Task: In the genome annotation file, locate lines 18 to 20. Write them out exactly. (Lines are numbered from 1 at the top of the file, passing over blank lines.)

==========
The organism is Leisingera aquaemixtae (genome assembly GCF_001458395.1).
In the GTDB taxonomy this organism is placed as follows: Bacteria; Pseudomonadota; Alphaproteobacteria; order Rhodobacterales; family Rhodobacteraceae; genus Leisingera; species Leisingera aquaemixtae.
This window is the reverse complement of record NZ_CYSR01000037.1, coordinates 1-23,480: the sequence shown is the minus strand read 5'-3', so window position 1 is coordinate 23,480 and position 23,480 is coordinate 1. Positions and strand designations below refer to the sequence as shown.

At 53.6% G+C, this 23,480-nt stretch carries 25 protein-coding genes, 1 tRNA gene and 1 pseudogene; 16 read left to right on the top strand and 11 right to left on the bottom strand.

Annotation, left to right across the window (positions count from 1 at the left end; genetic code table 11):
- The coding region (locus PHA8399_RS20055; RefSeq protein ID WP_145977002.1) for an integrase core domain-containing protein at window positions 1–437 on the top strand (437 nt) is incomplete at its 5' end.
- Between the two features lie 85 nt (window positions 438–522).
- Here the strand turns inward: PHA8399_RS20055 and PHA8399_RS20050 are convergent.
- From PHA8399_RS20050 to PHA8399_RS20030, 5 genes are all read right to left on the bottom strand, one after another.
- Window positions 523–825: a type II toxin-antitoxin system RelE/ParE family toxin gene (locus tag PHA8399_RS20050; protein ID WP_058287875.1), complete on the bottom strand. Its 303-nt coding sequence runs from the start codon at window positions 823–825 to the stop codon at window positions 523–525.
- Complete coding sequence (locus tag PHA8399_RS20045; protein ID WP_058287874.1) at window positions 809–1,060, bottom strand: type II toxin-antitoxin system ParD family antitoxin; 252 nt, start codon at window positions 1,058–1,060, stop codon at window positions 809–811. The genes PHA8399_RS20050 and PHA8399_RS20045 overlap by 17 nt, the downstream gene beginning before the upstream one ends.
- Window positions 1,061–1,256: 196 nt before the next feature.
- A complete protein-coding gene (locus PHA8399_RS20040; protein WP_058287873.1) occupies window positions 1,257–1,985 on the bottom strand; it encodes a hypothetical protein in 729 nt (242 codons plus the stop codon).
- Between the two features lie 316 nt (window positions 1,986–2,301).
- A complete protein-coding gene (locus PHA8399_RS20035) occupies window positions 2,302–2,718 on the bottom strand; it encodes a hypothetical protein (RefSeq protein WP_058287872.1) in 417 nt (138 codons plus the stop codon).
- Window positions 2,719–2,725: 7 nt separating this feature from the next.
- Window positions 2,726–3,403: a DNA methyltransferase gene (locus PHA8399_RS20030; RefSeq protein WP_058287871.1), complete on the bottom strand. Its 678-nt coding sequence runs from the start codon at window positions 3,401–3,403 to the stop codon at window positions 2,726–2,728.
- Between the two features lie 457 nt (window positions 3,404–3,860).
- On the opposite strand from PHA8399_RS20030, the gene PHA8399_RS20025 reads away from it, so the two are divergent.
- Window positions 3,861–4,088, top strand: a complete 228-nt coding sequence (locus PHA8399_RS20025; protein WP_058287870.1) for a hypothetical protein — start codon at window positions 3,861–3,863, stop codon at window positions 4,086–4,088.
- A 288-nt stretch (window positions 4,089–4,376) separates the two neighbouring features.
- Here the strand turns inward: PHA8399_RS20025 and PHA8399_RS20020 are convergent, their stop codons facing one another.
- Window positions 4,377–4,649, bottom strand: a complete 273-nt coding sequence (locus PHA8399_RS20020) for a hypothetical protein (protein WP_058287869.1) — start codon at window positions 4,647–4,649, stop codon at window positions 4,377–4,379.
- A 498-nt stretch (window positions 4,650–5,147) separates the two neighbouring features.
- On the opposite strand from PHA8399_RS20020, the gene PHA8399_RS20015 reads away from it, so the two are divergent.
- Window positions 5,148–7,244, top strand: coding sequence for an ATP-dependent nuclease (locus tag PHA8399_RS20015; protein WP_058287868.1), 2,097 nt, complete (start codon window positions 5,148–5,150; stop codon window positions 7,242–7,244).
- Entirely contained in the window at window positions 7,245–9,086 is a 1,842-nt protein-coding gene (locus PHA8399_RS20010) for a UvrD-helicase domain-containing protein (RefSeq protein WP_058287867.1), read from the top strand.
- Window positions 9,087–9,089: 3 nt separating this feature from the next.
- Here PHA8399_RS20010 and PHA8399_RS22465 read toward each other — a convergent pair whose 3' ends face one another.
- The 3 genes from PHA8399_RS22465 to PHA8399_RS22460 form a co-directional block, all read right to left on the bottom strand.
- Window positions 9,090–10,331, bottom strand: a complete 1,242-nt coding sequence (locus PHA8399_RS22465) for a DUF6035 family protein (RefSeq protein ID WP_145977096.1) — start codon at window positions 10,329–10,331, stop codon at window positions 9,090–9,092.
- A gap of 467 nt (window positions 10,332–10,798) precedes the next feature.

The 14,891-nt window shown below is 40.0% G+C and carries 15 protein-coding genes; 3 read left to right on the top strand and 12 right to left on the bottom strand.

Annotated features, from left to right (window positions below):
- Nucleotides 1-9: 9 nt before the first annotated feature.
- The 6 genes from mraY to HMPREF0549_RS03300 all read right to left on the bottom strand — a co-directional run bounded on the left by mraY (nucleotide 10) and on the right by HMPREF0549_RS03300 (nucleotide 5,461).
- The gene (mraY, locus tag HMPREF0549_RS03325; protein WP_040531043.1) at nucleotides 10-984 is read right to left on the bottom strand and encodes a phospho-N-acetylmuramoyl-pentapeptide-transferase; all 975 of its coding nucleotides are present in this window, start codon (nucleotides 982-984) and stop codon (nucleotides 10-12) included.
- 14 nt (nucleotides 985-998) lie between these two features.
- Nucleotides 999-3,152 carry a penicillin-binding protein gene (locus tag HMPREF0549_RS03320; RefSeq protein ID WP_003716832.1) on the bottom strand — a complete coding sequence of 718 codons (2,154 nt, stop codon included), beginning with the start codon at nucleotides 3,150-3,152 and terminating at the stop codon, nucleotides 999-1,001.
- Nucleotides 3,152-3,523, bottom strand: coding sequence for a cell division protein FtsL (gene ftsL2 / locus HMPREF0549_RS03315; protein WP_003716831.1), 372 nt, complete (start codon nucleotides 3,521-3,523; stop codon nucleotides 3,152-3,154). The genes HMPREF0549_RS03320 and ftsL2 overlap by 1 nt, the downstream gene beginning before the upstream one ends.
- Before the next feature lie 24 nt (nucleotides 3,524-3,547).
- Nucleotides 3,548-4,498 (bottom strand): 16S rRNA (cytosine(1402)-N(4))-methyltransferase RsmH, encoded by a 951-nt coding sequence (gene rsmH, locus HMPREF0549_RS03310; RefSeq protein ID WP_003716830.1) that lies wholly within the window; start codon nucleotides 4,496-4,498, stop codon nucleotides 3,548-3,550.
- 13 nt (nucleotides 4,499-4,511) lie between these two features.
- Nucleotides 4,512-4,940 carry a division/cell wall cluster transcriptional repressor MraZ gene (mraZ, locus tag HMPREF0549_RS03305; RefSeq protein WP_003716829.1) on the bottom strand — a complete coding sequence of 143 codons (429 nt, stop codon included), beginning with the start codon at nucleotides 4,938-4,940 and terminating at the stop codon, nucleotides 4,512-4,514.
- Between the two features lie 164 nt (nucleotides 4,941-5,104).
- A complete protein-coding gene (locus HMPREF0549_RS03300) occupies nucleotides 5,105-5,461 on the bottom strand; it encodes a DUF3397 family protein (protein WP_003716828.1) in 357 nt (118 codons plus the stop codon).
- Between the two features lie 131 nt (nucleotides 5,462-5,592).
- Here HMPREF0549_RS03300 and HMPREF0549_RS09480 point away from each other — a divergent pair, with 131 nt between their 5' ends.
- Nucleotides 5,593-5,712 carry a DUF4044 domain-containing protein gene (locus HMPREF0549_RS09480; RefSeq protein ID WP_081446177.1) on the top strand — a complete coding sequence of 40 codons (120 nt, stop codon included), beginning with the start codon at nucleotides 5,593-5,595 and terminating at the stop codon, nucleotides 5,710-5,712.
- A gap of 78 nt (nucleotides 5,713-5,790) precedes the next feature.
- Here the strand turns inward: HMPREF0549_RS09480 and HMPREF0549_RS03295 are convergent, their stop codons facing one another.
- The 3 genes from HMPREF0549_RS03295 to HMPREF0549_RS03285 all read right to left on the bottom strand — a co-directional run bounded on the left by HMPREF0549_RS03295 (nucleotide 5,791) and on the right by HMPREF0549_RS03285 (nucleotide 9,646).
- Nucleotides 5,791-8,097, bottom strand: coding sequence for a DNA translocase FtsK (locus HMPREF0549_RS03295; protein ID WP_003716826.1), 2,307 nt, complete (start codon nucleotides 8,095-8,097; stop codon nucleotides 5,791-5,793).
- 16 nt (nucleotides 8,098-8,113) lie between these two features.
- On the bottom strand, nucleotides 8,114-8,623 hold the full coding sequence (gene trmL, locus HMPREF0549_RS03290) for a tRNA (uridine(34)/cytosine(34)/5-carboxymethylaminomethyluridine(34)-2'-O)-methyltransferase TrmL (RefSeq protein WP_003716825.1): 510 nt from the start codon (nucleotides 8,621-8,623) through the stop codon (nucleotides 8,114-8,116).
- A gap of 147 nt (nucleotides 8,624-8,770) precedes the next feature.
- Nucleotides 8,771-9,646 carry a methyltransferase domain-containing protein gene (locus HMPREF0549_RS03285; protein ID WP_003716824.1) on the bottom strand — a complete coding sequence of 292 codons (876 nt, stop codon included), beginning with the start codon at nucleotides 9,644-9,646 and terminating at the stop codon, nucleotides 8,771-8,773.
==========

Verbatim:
- Between the two features lie 457 nt (window positions 3,404–3,860).
- On the opposite strand from PHA8399_RS20030, the gene PHA8399_RS20025 reads away from it, so the two are divergent.
- Window positions 3,861–4,088, top strand: a complete 228-nt coding sequence (locus PHA8399_RS20025; protein WP_058287870.1) for a hypothetical protein — start codon at window positions 3,861–3,863, stop codon at window positions 4,086–4,088.